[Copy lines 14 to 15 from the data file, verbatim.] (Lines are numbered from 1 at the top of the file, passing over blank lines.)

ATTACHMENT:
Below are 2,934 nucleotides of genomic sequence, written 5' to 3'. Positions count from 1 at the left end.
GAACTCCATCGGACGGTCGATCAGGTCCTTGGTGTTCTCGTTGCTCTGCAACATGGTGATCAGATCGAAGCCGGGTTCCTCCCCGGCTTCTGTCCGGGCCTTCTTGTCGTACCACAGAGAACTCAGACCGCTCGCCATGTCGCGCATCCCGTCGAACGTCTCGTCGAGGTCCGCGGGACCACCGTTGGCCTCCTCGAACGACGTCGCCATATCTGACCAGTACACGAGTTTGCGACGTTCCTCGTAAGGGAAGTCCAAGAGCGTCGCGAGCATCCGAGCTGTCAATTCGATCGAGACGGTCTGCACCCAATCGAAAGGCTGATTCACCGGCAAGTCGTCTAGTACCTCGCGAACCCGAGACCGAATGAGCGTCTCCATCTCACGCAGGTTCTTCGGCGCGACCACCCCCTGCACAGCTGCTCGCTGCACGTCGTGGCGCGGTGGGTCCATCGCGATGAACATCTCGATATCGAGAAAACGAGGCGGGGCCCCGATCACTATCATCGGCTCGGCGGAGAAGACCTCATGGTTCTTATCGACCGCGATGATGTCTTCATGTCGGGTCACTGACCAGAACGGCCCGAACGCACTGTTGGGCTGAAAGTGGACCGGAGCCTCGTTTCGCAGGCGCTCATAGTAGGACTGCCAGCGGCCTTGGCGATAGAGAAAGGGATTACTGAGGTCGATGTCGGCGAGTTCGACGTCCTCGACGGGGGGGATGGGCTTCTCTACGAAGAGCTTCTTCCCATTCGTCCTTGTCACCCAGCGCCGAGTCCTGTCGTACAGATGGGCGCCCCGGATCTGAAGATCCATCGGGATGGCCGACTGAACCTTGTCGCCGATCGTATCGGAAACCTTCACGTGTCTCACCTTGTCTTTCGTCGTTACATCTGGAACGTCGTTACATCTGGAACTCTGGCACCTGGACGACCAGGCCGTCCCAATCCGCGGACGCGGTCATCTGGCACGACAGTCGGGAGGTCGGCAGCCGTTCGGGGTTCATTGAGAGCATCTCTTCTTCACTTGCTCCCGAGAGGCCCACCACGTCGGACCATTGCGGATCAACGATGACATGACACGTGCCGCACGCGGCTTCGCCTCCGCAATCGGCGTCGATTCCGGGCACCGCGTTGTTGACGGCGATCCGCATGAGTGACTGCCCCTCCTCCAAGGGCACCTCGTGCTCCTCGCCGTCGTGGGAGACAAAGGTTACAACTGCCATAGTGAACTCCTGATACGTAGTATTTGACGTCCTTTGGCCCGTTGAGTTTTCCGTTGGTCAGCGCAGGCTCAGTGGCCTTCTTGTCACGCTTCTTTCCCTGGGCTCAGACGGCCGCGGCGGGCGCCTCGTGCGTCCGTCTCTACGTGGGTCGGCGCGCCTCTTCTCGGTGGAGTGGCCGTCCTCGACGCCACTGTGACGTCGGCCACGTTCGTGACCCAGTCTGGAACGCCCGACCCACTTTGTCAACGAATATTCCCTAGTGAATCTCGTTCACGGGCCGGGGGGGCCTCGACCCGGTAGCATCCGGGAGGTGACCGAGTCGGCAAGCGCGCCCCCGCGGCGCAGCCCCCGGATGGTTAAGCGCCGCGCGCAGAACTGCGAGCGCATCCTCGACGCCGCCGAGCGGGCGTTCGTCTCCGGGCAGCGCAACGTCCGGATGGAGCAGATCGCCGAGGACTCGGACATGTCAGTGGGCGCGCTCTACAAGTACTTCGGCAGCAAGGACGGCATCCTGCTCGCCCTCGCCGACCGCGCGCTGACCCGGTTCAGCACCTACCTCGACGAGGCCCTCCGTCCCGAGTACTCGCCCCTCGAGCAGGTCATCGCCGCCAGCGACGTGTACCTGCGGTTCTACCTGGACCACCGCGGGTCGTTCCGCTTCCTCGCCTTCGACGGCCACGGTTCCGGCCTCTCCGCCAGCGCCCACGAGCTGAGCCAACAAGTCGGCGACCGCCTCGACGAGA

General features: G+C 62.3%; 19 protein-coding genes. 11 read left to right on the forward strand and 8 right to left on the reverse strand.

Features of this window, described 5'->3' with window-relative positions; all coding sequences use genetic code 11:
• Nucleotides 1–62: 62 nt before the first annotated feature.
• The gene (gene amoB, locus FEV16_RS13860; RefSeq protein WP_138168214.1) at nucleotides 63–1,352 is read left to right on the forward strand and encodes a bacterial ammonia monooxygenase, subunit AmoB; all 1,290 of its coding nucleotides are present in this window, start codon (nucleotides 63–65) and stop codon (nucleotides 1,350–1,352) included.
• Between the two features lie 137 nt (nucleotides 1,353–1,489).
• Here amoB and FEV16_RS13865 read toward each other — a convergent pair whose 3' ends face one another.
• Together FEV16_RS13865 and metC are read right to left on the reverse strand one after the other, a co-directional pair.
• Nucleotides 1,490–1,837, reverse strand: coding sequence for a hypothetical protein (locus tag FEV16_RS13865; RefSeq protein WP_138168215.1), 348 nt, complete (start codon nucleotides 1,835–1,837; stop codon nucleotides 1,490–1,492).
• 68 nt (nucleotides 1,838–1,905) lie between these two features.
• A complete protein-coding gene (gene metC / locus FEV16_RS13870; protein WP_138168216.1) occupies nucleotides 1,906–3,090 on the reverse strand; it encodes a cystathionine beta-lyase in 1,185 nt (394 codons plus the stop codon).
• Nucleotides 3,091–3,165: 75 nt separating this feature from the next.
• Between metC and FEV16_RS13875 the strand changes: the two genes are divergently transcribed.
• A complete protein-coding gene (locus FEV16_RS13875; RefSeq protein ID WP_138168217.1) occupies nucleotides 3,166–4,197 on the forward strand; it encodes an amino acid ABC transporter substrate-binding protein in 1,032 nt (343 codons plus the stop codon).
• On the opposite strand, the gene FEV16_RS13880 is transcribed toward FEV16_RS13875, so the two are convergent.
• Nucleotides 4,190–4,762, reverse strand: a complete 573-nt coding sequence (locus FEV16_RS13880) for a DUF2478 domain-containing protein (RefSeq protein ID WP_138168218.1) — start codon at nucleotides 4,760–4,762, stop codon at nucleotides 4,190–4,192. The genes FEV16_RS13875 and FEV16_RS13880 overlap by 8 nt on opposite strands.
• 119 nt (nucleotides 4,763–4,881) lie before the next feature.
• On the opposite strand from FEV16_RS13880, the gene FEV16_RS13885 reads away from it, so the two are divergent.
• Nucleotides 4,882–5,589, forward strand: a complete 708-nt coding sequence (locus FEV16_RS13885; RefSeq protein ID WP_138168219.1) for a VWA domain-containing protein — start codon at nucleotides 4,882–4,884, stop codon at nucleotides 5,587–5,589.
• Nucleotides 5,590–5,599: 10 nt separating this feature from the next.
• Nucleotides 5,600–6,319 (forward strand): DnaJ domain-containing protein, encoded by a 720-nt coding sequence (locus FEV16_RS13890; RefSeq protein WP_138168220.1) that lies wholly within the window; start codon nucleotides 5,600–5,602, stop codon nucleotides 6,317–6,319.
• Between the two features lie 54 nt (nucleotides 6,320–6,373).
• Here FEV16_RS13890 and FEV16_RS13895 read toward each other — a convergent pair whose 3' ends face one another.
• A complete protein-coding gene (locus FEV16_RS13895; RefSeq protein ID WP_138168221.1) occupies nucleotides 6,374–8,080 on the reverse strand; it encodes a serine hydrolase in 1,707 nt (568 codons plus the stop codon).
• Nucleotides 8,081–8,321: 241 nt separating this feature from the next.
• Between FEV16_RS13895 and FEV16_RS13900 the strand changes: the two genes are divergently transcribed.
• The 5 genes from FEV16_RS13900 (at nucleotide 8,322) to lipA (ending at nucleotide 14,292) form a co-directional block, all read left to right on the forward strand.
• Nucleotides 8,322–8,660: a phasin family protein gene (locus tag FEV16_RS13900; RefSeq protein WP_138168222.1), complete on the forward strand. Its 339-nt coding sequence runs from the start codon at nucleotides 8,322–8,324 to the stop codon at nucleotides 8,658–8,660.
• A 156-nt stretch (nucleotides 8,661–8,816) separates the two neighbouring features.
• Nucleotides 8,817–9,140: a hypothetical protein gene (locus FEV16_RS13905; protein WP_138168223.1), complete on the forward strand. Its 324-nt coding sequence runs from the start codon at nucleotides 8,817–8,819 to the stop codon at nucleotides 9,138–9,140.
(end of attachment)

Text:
• Between metC and FEV16_RS13875 the strand changes: the two genes are divergently transcribed.
• A complete protein-coding gene (locus FEV16_RS13875; RefSeq protein ID WP_138168217.1) occupies nucleotides 3,166–4,197 on the forward strand; it encodes an amino acid ABC transporter substrate-binding protein in 1,032 nt (343 codons plus the stop codon).